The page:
A serious case of corruption shatters Romania at a time when the health crisis is far from being over
When the pandemic started, Romania was not ready to deal with
such a major health crisis like the one triggered by the new coronavirus and
state authorities have all admitted that. It took a great deal of conceptual
and logistical effort to keep the situation under control. An important role
was to be played by Unifarm, the state-owned company that manages the purchase
of most medical supplies for hospitals in Romania.
People found out on Tuesday
that the company's director, Adrian Ionel, was placed under judicial control by
anti-corruption prosecutors, on charges of bribery to award a contract for the procurement of surgical masks and protective overalls during the pandemic. The
solicited amount allegedly stood at some 760,000 Euro. For this promised money,
Ionel allegedly signed a contract for the purchase of 250,000 overalls and 3
million surgical masks with a Turkish company. Prosecutors accuse him of
personally negotiating the terms of the contract with a person who was not the
official representative of the supplier company.
Moreover, the contract was allegedly awarded
in violation of all legal procedures in March, when the state of emergency had
not been declared yet. When the first tranche of one million masks arrived,
they were found to be non-compliant, and the Unifarm director unilaterally decided to terminate the contract. Anti-corruption prosecutors cannot say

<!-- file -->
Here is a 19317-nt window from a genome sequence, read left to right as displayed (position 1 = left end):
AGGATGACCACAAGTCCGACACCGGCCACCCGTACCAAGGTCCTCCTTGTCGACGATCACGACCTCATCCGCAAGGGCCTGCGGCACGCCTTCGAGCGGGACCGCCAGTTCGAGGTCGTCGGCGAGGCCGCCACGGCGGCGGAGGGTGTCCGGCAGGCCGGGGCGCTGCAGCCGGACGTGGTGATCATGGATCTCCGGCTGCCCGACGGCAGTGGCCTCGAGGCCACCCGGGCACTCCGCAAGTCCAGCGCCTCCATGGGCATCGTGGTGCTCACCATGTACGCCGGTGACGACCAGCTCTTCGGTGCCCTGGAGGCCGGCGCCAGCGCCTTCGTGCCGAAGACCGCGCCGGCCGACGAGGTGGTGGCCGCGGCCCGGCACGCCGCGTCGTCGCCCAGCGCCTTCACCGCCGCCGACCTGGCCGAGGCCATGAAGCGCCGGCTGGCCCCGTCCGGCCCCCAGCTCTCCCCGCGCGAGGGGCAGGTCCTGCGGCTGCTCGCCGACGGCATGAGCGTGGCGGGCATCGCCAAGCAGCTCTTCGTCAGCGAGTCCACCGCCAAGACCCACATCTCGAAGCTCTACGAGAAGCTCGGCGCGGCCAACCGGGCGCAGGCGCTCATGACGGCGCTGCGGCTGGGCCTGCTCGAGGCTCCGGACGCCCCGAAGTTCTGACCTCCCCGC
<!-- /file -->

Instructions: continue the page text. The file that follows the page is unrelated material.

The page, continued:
whether he did so because the masks were non-compliant or because the Turkish
company did not pay a single euro of the promised bribe.
Adrian Ionel claims he has evidence to support his innocence.
As if that weren't enough, the investigation revealed that, for almost four
years, he had illegally held the position of General Manager of Unifarm, thus
collecting salaries totaling almost half a million lei (over 100,000 thousand
euros). The control body of the Health Minister has been carrying out checks at
Unifarm, including with regard to the acquisitions made to fight the new virus.
The still large number of daily cases is a serious test of
the resilience of the medical system. The number of patients in intensive care
has also increased slightly, and many hospitals are announcing that they no
longer have spare beds and can no longer cope with hospital admissions. In order
to reduce the pressure on hospitals, the discharge criteria for the Covid-19 patients
have been changed. Thus, the asymptomatic will be able to leave the hospital
after ten days, under certain conditions.
Against this background, talks about a new stage of easing
restrictions are increasingly anemic. Instead, there have been rumors of potentially
reinstating quarantine in the counties where the number of cases of infection
has increased significantly. The Government says it is not considering such a
measure at the moment, but does not rule it out if there is a strong community
spread in a certain locality or neighborhood, said the Minister of Health,
Nelu Tataru. (M.Ignatescu)